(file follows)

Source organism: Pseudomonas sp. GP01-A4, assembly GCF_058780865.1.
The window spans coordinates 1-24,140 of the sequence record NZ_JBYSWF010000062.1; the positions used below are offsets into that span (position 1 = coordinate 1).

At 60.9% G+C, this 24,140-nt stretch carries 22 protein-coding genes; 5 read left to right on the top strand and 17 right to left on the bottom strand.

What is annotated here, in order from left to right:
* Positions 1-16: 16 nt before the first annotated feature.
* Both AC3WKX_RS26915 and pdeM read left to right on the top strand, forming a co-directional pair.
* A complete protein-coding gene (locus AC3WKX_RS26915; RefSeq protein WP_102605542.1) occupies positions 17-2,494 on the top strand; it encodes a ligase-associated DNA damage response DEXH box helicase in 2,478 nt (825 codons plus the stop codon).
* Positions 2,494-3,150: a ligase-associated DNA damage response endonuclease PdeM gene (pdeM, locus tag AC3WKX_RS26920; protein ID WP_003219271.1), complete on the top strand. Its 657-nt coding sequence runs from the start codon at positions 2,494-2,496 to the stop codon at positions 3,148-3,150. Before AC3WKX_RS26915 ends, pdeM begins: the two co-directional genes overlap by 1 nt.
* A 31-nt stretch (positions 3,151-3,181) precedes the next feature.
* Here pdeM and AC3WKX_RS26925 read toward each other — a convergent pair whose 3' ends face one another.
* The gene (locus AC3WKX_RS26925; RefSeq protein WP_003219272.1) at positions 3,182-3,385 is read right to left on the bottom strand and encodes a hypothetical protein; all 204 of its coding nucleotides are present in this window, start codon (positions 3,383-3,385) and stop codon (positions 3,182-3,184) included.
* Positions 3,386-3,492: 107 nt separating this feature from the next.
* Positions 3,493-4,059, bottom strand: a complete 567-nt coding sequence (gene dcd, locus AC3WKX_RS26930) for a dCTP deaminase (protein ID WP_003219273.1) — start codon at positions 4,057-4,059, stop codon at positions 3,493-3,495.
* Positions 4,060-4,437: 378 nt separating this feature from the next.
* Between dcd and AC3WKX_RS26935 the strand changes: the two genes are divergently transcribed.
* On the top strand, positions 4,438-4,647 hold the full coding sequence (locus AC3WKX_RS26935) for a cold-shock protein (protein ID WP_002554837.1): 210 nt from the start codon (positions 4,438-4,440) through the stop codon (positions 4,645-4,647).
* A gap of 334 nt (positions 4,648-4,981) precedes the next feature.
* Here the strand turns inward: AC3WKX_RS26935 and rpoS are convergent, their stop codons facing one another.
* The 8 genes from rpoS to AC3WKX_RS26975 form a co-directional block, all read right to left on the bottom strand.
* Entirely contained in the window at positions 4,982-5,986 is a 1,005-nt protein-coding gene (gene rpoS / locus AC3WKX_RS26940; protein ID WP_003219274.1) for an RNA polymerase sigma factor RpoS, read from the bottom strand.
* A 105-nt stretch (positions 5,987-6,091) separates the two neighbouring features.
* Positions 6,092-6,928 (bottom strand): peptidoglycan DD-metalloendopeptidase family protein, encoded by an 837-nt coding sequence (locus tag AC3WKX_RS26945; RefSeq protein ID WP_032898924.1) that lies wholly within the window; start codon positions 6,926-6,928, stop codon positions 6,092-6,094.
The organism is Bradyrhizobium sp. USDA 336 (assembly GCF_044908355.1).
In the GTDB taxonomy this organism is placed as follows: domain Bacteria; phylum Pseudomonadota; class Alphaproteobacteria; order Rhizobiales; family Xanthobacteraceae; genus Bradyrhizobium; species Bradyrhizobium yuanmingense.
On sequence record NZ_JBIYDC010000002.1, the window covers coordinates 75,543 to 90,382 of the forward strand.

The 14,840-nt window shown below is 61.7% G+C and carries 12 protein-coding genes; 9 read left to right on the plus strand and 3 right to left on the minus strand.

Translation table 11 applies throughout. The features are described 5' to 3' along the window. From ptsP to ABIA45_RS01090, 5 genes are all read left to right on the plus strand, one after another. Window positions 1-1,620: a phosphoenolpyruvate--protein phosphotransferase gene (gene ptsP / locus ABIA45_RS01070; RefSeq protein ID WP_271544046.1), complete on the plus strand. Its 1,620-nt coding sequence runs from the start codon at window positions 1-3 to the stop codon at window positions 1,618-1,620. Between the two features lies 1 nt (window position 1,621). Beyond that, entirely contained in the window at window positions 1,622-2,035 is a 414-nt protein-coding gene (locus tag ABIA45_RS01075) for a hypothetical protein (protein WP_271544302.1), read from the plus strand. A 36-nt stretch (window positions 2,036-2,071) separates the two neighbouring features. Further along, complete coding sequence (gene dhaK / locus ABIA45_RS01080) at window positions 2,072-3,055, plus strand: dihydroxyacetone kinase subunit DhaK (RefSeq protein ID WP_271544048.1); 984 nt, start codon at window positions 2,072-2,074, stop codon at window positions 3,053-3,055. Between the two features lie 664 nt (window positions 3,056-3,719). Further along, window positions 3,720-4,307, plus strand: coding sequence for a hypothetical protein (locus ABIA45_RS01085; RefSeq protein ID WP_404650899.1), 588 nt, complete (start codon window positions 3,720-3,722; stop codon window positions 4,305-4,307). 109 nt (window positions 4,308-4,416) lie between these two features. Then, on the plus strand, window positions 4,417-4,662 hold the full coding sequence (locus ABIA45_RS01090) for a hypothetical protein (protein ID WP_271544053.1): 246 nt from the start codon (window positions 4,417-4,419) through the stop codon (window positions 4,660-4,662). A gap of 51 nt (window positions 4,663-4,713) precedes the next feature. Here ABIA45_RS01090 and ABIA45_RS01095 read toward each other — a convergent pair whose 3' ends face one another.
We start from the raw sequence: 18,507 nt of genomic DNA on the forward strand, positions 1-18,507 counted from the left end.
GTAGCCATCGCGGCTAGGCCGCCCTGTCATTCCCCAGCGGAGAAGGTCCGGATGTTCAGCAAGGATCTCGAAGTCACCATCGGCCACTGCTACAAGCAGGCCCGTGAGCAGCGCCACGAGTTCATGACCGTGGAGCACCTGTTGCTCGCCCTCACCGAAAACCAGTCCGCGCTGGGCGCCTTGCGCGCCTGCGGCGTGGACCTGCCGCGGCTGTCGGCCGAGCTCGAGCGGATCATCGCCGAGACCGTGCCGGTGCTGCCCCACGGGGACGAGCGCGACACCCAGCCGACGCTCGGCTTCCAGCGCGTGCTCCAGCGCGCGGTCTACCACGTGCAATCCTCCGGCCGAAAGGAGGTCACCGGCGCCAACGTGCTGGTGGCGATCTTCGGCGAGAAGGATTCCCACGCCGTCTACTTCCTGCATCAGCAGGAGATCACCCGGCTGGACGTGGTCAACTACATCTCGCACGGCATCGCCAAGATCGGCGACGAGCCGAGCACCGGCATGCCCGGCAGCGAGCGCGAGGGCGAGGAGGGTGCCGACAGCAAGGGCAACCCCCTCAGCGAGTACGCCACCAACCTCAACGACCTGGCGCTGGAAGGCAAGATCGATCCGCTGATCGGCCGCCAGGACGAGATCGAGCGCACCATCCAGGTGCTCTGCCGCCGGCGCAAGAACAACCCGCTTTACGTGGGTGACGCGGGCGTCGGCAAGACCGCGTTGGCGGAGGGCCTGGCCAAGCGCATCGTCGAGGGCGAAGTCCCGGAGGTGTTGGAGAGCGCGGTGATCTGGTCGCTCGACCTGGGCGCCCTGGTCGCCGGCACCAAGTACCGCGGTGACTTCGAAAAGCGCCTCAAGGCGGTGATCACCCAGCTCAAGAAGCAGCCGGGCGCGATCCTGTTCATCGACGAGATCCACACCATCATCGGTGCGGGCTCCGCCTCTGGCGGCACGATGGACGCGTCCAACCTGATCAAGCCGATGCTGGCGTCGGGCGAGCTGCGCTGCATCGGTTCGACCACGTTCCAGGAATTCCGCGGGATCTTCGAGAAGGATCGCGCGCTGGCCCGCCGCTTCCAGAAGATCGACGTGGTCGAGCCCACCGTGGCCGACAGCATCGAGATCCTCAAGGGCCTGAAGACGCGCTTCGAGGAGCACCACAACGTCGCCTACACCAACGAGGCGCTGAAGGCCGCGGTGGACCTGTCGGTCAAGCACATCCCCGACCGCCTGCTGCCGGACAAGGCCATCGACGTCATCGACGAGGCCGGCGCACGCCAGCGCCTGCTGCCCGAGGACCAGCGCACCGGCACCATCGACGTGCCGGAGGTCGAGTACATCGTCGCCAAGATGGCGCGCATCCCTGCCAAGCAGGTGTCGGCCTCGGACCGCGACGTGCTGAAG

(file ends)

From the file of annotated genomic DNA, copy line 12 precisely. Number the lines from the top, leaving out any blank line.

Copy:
* Positions 3,386-3,492: 107 nt separating this feature from the next.